The Weekly Sydney Roosters Player Rankings, Rd 25

1. Jake Friend (LW: 2)

Source: SMH.

Lil’ Him got work in against the Titans, and continues his rise up the rankings — in the NRL as well as in the weekly Roosters rankings.

He didn’t give away a penalty, didn’t drop the ball, and did enough to climb back to the top.

He had 43 tackles, four runs for 33 metres with two tackle busts and a 29 metre kick, and explouted poor marker play when he could. He was severely disadvantaged by a poor 10 metres from the referees but did all he could with superb service out of dummy half all game. At this stage of his development he’s behind Cam Smith, Robbie Farah and a shade behind Isaac Luke, yet he’s the youngest of the quartet.

The future is bright for this one, and the present is pretty darned good.

2. Jared Waerea-Hargreaves (LW: 4)

Source: SMH.

JWH was co-Roosters man of the match with Mini against the Titans for good reason — did anyone watch what he did to try to spark this club?

He was incredible and back to that form which had him as the form prop of the competition through the middle of the year. He played the most minutes he’s played all year (65) and looked positively fucked by the end of it, having completed 49 tackles (two of them one-on-one) and had 17 runs for 147 metres with two offloads, two tackle busts, no errors and no penalties.

If the Roosters are to snap out of this funk, they could do worse than follow this guy’s lead if he manages to keep play like this up.

3. Sonny Bill Williams (LW: 5)

Source: Zimbio.

This writer pointed out in the match report that “in three of [SBW’s] past four halves he’s been well below his best”. Please note that the operative word there is “his”. Because compared to any other second rower his effort was incredible, especially in the second half.

He had 18 runs for 132 metres with a try assist, a tackle bust, five offloads, 32 tackles and two kicks — one of which may have been awful but heck, at least he was trying something to spark the club.

It’s worth noting that 12 of his runs and two of his errors came in the second half, and those errors are more than understandable: one was the intercept on the last play, another was on an offload that slipped from his hand as he attempted to spark the attack in the second phase.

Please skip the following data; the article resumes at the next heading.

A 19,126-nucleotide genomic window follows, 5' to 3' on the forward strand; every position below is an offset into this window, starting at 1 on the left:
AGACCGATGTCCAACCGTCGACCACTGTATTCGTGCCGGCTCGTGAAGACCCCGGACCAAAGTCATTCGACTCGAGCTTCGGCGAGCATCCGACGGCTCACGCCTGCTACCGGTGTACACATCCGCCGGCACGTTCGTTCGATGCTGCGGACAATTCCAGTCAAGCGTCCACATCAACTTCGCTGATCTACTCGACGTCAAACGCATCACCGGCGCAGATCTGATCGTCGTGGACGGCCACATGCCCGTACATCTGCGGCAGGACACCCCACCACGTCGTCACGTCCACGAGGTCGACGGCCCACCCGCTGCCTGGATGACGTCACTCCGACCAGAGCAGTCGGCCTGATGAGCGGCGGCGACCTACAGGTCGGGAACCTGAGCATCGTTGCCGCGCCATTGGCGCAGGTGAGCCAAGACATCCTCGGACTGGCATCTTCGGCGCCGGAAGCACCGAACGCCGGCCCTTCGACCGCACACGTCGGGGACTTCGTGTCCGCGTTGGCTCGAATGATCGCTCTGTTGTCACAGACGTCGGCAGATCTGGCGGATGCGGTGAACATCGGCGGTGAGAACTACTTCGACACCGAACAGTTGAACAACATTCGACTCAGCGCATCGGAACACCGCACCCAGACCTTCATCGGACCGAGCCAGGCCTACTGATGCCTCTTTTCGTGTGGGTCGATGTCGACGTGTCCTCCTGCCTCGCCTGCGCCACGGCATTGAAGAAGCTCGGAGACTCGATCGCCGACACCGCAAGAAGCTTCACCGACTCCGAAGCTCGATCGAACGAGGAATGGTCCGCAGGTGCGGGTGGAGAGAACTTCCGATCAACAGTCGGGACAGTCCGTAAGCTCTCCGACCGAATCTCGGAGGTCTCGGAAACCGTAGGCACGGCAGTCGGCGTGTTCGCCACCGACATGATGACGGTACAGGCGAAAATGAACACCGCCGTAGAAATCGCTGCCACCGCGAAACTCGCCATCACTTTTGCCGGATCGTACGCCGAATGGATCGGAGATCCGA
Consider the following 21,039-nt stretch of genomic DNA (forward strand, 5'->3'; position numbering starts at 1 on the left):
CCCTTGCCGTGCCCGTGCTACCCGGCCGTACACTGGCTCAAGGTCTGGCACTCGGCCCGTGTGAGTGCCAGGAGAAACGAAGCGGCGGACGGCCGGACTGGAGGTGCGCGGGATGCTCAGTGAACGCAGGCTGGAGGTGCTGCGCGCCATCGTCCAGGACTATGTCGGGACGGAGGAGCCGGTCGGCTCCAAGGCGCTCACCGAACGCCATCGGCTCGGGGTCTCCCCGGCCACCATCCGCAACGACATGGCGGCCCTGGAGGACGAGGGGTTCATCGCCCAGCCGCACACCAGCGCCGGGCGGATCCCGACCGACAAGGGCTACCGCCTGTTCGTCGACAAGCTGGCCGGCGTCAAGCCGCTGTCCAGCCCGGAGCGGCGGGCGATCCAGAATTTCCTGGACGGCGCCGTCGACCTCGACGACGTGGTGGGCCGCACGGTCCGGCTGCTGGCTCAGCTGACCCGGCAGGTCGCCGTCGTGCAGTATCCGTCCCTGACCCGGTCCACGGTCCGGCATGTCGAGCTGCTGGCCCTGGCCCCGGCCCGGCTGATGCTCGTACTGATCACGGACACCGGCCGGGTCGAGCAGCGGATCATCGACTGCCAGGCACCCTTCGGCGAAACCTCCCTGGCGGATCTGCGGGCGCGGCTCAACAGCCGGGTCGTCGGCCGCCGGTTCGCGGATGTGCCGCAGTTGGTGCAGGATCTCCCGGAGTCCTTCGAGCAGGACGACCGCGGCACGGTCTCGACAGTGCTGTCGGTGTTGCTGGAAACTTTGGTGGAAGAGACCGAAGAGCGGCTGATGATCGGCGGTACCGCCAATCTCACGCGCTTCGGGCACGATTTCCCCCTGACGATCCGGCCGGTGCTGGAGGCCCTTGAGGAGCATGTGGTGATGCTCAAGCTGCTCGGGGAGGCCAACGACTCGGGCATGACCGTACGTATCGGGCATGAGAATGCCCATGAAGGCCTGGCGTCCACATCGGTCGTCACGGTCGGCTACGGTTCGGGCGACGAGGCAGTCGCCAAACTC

I was critical of him in the same way people criticise Kobe Bryant when he shoots 13-for-30: we simply hold these guys, rightly or wrongly, to a higher standard than others thanks to what they’ve done in the past and what we know they’re capable of. The truth is that only a select few players can hit the shots Kobe Bryant can, and only a select few players — if any, to be honest — can have a game like the one SBW had in the second half against the Titans.

4.  Mitchell Pearce (LW: 3)

Source: SMH.

Mitch didn’t get a chance to do much with the ball but still had a hand in a few neat touches, and his try reminded this writer of a Sonny Bill effort when he flipped over and grounded the ball against the odds in the first half to get the Roosters back square. He also threw a lovely ball to the other Mitch for the second-rower to break away and get the club on the board.

His kicking game wasn’t superb but credit the Gold Coast wingers and a short 10 metres which had the Titans up in his grill all game.

All up he had a try, a try assist, a line break assist, two tackle busts, 23 tackles, no errors and no penalties. The future captain was solid but not spectacular, which you can say pretty much about everyone else at the Bondi club on Sunday.

5. James Maloney (LW: 1)

Jimmy’s defence fell off a cliff in this one, with a season high nine — yes, nine — missed tackles and some poor reads including one on Brad Takairangi which led to the former Rooster’s try that put the Titans back in front for good.

In attack he was a little stale, with his kicks predictable and his passing just off its normal (of late) excellence, perhaps indicative of teams figuring out the attack on the left side where Jimmy has been on fire in the past month. One cut-out was tapped away and too often he went for the cutout which was read every time.